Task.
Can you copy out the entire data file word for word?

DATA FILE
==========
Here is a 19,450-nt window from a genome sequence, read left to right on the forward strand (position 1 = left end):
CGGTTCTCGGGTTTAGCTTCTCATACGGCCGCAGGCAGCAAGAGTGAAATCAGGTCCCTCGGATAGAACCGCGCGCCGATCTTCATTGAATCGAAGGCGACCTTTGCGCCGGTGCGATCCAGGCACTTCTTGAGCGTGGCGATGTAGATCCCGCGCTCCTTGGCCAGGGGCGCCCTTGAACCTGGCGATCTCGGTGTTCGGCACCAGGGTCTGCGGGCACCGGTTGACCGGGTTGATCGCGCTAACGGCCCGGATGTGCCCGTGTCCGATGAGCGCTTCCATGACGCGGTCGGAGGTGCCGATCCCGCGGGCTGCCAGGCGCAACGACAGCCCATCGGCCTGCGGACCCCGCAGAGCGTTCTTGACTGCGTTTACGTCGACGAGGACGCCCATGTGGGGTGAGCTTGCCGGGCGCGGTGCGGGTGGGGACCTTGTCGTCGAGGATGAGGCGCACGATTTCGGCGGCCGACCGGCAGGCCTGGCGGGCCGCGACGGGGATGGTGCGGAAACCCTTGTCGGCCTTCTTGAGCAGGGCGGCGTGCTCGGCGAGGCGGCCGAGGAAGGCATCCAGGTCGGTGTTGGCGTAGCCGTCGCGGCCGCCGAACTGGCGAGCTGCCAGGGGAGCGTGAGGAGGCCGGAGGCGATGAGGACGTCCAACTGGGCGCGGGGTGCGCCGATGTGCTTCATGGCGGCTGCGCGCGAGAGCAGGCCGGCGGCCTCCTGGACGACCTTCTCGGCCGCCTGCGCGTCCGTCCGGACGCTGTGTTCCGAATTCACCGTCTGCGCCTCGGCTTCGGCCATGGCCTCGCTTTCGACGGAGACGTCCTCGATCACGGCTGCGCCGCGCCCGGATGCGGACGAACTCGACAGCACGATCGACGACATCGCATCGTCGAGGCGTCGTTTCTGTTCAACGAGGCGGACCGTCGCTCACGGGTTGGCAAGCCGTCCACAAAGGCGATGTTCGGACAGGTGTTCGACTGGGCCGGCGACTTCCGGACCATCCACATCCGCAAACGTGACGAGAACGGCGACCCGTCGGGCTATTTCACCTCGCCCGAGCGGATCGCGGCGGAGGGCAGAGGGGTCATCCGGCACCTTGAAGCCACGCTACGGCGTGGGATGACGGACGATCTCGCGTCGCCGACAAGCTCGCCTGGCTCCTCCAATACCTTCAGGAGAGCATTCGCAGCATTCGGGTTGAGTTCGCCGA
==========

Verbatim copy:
Here is a 19,450-nt window from a genome sequence, read left to right on the forward strand (position 1 = left end):
CGGTTCTCGGGTTTAGCTTCTCATACGGCCGCAGGCAGCAAGAGTGAAATCAGGTCCCTCGGATAGAACCGCGCGCCGATCTTCATTGAATCGAAGGCGACCTTTGCGCCGGTGCGATCCAGGCACTTCTTGAGCGTGGCGATGTAGATCCCGCGCTCCTTGGCCAGGGGCGCCCTTGAACCTGGCGATCTCGGTGTTCGGCACCAGGGTCTGCGGGCACCGGTTGACCGGGTTGATCGCGCTAACGGCCCGGATGTGCCCGTGTCCGATGAGCGCTTCCATGACGCGGTCGGAGGTGCCGATCCCGCGGGCTGCCAGGCGCAACGACAGCCCATCGGCCTGCGGACCCCGCAGAGCGTTCTTGACTGCGTTTACGTCGACGAGGACGCCCATGTGGGGTGAGCTTGCCGGGCGCGGTGCGGGTGGGGACCTTGTCGTCGAGGATGAGGCGCACGATTTCGGCGGCCGACCGGCAGGCCTGGCGGGCCGCGACGGGGATGGTGCGGAAACCCTTGTCGGCCTTCTTGAGCAGGGCGGCGTGCTCGGCGAGGCGGCCGAGGAAGGCATCCAGGTCGGTGTTGGCGTAGCCGTCGCGGCCGCCGAACTGGCGAGCTGCCAGGGGAGCGTGAGGAGGCCGGAGGCGATGAGGACGTCCAACTGGGCGCGGGGTGCGCCGATGTGCTTCATGGCGGCTGCGCGCGAGAGCAGGCCGGCGGCCTCCTGGACGACCTTCTCGGCCGCCTGCGCGTCCGTCCGGACGCTGTGTTCCGAATTCACCGTCTGCGCCTCGGCTTCGGCCATGGCCTCGCTTTCGACGGAGACGTCCTCGATCACGGCTGCGCCGCGCCCGGATGCGGACGAACTCGACAGCACGATCGACGACATCGCATCGTCGAGGCGTCGTTTCTGTTCAACGAGGCGGACCGTCGCTCACGGGTTGGCAAGCCGTCCACAAAGGCGATGTTCGGACAGGTGTTCGACTGGGCCGGCGACTTCCGGACCATCCACATCCGCAAACGTGACGAGAACGGCGACCCGTCGGGCTATTTCACCTCGCCCGAGCGGATCGCGGCGGAGGGCAGAGGGGTCATCCGGCACCTTGAAGCCACGCTACGGCGTGGGATGACGGACGATCTCGCGTCGCCGACAAGCTCGCCTGGCTCCTCCAATACCTTCAGGAGAGCATTCGCAGCATTCGGGTTGAGTTCGCCGA